Skull of Skorpiovenator (MMCH-PV 48). (scales bar: 5 cm)

Skull of Skorpiovenator bustingorry (MMCH-PV 48). (scale bar: 5 cm)

Skorpiovenator bustingorry is a derived abelisaurid known from a single and nearly complete skeleton (MMCh-PV 48) recovered from rocks of the famous Huincul Formation (Late Cenomanian–Early Turonian). The skull of Skorpiovenator is strongly ornamented with ridges, furrows and tubercles. Unlike other abelisaurids, in Skorpiovenator both nasals are completely unfused. But the most striking feature is an outstanding series of three large foramina in the skull roof of Skorpiovenator that appear to be an extension of the foramina row from the nasals. This feature likely represent an autapomorphy of Skorpiovenator. CT scans made on the skull of Skorpiovenator and Carnotaurus revealed an internal system of canals linked to the dorsal nasal foramina, which likely represent a correlate for a neurovascular complex. This neurovascular system was probably related to the lateral nasal vessels and perhaps innervated by the trigeminal nerve as in extant archosaurs. The biological significance of such neurovascular system could be linked to a zone of thermal exchange, which may help avoid overheat of encephalic tissues.

References:

Cerroni, M. A., Canale, J. I., Novas, F. E., & Paulina-Carabajal, A. (2020). An exceptional neurovascular system in abelisaurid theropod skull: New evidence from Skorpiovenator bustingorryi. Journal of Anatomy. doi:10.1111/joa.13258

The nature of the first dinosaur eggs

Protoceratops embryos in a curled position. Credit: M. Ellison/American Museum of Natural History

The evolution of the cleidoic egg was an important milestone in the history of the vertebrates, an innovation that enabled amniotes to colonize land. The complex structure the cleidoic egg added extramembryonic membranes (the chorion and the ammnion) and a shell that provides protection for the developing embryo while being permeable enough to allow for the exchange of carbon dioxide and oxygen. The shell may be either leathery or calcified. Early amniotes and more primitive tetrapods laid soft eggshells. Lizards, snakes, and pterosaurs, also laid soft eggs. Modern crocodilians and birds lay hard-shelled eggs. This feature has been interpreted as a key factor in their survival through the Cretaceous–Palaeogene extinction (approximately 66 million years ago).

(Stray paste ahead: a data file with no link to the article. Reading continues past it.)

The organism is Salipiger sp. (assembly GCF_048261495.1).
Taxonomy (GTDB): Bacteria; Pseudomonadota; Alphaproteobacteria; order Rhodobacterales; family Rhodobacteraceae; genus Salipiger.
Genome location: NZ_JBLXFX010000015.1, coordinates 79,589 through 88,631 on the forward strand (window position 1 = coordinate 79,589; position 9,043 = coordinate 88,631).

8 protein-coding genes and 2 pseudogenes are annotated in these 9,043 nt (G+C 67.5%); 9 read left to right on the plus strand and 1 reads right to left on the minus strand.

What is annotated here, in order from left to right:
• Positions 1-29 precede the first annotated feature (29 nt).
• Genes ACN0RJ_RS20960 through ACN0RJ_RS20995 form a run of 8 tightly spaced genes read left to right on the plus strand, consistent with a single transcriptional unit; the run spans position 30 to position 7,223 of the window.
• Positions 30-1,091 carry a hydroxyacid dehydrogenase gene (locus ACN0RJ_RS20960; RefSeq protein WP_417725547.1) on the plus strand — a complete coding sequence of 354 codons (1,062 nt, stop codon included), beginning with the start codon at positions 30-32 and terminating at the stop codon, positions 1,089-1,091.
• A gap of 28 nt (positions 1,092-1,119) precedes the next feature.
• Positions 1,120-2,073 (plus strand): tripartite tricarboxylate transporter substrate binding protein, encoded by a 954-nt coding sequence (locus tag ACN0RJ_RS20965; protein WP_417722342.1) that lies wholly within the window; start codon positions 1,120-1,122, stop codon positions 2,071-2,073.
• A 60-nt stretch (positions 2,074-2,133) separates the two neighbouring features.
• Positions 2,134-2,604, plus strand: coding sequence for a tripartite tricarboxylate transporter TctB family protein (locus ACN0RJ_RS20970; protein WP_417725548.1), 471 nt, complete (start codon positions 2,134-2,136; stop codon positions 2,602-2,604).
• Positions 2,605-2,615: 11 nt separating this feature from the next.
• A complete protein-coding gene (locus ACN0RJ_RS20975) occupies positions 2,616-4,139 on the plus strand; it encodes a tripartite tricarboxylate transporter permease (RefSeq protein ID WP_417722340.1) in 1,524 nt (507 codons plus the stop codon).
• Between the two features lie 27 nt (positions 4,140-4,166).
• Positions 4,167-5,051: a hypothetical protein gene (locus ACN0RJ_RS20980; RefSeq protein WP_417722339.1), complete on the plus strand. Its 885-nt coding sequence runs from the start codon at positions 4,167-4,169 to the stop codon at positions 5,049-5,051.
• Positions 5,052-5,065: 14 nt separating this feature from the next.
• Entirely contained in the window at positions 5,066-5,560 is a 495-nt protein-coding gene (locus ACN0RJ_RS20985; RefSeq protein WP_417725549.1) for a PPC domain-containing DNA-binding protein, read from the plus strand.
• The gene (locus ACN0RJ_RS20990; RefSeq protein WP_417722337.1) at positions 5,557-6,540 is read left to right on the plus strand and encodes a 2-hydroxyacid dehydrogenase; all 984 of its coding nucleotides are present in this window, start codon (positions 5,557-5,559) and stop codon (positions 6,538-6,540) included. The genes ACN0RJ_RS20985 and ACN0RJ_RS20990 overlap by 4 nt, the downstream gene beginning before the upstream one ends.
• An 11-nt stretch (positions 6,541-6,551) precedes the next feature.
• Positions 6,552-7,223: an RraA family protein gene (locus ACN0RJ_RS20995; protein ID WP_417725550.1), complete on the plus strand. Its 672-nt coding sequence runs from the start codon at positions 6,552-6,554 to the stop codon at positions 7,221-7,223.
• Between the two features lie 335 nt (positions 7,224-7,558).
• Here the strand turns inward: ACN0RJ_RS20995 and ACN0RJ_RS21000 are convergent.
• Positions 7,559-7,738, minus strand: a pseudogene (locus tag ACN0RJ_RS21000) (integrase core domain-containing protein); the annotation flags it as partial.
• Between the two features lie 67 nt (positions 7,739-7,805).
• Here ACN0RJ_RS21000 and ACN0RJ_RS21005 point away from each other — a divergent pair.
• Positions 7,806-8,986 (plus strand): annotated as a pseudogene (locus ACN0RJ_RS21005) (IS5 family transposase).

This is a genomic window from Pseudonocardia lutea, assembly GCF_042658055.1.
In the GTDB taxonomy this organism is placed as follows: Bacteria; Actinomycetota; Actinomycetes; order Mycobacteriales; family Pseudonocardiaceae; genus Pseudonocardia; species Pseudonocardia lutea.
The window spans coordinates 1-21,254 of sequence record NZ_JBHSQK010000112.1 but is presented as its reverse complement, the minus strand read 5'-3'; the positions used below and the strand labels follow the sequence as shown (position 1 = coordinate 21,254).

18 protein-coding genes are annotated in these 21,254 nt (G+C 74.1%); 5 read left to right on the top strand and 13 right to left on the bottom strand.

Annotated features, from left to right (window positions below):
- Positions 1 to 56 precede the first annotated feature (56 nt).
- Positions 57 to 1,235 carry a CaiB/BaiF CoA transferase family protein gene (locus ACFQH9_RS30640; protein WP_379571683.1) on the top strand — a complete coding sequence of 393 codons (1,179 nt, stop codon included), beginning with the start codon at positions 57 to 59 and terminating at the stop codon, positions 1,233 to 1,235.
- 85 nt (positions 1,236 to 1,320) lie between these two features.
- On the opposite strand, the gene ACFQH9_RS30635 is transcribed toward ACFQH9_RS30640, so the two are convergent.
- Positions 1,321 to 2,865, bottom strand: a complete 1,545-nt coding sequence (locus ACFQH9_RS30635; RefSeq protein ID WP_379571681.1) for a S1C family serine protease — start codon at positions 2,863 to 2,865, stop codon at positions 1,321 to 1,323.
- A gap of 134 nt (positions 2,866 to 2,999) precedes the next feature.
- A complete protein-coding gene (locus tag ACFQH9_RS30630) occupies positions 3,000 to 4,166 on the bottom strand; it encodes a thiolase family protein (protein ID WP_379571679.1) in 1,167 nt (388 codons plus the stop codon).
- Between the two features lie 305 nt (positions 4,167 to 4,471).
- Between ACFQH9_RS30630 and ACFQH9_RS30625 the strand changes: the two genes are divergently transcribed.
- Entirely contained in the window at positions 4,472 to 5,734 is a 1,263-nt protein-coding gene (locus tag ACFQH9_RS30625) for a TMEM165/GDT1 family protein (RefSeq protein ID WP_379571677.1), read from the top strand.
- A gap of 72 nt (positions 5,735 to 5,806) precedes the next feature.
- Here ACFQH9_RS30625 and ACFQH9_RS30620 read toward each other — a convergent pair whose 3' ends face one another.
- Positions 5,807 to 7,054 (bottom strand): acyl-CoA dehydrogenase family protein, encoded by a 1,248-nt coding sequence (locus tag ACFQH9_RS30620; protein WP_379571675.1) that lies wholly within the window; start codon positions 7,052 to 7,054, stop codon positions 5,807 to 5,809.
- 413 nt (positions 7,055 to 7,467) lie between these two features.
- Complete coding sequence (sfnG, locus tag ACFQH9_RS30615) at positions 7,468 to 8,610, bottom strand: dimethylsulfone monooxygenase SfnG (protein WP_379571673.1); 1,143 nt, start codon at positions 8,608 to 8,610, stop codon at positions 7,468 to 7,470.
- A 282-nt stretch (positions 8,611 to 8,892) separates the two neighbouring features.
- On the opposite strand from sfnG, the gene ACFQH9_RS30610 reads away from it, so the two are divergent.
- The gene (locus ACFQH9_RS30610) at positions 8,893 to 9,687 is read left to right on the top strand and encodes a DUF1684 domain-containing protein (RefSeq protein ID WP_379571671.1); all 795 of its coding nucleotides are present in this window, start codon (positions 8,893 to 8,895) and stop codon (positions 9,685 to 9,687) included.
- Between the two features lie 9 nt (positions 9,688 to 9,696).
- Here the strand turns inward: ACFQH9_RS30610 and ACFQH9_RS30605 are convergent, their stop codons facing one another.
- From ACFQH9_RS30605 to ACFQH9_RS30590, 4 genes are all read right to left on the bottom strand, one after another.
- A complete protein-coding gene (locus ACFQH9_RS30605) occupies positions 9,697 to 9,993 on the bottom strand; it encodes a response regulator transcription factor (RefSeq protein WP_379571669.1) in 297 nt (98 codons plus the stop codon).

Paleontological studies of this critical event have been greatly hampered by the poor early record of fossil eggs. Eggs from ornithopods, sauropodomorphs, titanosaurs and tetanuran have been reliably identified but most of these fossils are from the Cretaceous period. The bias in the egg fossil record cannot be explained solely by preferential preservation of certain nesting sites, as previously hypothesized. A new study by an international team of scientists lead by Mark Norell found that hard-shelled eggs evolved at least three times independently in dinosaurs.

Egg assigned to the basal sauropodomorph Mussaurus. Credit: Diego Pol

The first description of dinosaur eggshells was made in 1859 by Jean-Jacques Pouech, a Catholic priest and amateur naturalist. Although he did not identify the eggshell as dinosaurian, but from a gigantic bird. The egg architecture of non-avian dinosaurs, crocodilian, extant birds, and turtles, is the same: an innermost shell membrane, a biomineralized protein matrix (both arranged in multiple layers), and an outer cuticle. The new study analyzed eggs from two very different non-avian dinosaurs: Protoceratops, a small plant-eater, and Mussaurus, a long-necked herbivore.

The Protoceratops specimen, from the the Ukhaa Tolgod locality (Campanian/Upper Cretaceous) in Mongolia, comprises a clutch of at least 12 eggs and embryos. The researchers found the presence of a diffuse black and white egg-shaped halo. Raman spectroscopy revealed the presence of protein fossilization products (PFPs) and phosphate (the white layer) in the Protoceratops eggshell. Additionally, they found that the PFPs in the Protoceratops eggshells contain relatively high amounts of S-heterocycles, which are characteristic of eggshell-derived organic matter.

Simplified phylogeny showing the evolution of eggshell in Archosauria. From Norell et al., 2020

Mussaurus patagonicus was originally described from several well-preserved post-hatchling specimens associated with egg remains found at Laguna Colorada Formation (Late Triassic/Early Jurassic) in Argentina. The histological evaluation of the Mussaurus eggshells revealed a dark brown, semi-transparent, apparently multilayered carbonaceous film, comparable to the Protoceratops soft eggshell.